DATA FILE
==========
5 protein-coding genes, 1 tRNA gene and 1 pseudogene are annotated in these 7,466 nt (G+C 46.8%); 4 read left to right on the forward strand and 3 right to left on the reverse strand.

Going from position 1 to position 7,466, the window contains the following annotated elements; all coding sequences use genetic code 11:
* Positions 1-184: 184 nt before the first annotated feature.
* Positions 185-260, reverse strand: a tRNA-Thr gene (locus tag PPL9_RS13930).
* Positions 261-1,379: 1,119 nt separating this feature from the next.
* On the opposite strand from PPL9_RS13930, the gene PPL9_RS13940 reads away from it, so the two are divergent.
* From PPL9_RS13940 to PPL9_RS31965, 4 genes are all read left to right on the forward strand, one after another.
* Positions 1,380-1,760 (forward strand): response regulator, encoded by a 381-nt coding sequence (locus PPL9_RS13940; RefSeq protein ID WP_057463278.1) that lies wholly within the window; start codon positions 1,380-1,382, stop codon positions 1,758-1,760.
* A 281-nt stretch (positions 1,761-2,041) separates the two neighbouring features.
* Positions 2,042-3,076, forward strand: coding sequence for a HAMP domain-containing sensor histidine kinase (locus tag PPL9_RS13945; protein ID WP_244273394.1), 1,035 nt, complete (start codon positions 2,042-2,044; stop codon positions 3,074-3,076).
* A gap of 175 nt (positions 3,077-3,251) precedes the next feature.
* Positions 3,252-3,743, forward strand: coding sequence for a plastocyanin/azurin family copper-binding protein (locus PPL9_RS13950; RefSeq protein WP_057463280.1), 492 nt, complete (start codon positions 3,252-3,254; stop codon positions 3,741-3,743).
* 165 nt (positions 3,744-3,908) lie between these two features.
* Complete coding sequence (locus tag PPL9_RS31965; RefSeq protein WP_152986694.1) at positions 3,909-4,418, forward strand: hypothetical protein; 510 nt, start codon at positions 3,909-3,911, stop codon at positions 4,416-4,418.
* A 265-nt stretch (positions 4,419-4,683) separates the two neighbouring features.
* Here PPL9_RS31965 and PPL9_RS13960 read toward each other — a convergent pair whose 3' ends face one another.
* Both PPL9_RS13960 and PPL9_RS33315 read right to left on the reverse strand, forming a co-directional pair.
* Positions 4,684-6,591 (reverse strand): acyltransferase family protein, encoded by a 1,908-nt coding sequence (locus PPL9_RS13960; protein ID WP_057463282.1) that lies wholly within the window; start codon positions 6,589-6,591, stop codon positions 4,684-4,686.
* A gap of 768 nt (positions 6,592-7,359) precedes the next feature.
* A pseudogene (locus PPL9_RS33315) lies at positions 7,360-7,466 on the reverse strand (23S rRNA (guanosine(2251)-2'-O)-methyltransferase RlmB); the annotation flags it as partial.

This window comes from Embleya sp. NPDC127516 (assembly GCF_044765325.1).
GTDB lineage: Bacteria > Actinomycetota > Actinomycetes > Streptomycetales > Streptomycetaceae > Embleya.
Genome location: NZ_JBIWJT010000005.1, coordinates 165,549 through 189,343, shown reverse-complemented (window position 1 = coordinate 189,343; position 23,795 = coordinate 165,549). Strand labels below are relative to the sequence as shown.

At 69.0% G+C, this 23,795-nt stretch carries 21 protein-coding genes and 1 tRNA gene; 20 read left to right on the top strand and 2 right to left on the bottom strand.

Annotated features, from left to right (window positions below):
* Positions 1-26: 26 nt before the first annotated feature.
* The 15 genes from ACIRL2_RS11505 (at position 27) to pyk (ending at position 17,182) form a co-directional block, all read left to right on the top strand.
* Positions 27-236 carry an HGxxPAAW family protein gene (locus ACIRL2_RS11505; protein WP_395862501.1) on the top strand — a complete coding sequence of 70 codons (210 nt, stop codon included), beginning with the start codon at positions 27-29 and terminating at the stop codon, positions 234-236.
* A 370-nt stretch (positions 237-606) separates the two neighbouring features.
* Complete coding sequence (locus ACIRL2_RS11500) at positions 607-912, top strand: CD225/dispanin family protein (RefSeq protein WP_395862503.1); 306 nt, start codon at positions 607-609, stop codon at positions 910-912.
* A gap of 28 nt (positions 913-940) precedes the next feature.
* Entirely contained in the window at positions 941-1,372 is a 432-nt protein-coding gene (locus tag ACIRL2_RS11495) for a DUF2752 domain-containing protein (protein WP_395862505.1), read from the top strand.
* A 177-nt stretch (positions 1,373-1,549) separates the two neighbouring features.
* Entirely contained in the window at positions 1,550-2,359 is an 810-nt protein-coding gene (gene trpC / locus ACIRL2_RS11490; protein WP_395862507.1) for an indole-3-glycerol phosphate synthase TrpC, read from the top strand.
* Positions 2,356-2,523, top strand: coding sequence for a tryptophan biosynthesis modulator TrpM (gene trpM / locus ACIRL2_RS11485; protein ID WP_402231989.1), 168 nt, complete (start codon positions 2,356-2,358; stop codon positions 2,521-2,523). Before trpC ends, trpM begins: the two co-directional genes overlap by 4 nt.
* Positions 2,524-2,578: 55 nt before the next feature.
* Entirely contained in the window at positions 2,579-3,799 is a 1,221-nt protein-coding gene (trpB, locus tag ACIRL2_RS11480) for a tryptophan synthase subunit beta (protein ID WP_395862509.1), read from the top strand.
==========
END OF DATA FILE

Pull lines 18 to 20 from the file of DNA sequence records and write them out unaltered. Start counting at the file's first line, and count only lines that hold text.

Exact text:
* Positions 4,684-6,591 (reverse strand): acyltransferase family protein, encoded by a 1,908-nt coding sequence (locus PPL9_RS13960; protein ID WP_057463282.1) that lies wholly within the window; start codon positions 6,589-6,591, stop codon positions 4,684-4,686.
* A gap of 768 nt (positions 6,592-7,359) precedes the next feature.
* A pseudogene (locus PPL9_RS33315) lies at positions 7,360-7,466 on the reverse strand (23S rRNA (guanosine(2251)-2'-O)-methyltransferase RlmB); the annotation flags it as partial.